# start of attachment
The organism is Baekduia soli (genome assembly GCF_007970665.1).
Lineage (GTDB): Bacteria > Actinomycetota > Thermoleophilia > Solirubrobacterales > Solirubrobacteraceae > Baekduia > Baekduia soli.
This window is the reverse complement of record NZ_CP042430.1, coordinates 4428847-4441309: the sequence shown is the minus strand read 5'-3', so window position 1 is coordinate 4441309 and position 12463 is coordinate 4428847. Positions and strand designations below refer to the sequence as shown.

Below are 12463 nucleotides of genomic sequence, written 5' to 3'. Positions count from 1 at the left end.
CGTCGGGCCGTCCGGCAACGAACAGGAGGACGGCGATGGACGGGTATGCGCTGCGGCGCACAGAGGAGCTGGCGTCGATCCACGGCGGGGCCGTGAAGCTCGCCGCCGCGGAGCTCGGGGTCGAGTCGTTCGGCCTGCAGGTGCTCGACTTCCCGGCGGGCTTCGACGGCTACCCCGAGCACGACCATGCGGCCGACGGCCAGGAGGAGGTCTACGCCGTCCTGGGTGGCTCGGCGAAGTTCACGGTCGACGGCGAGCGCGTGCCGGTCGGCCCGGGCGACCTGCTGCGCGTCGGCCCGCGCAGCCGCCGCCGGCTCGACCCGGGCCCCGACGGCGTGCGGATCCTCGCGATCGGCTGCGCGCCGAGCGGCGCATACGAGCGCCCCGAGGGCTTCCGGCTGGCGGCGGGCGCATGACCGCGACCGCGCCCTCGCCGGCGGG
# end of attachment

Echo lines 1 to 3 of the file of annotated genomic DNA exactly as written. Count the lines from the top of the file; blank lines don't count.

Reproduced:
The organism is Baekduia soli (genome assembly GCF_007970665.1).
Lineage (GTDB): Bacteria > Actinomycetota > Thermoleophilia > Solirubrobacterales > Solirubrobacteraceae > Baekduia > Baekduia soli.
This window is the reverse complement of record NZ_CP042430.1, coordinates 4428847-4441309: the sequence shown is the minus strand read 5'-3', so window position 1 is coordinate 4441309 and position 12463 is coordinate 4428847. Positions and strand designations below refer to the sequence as shown.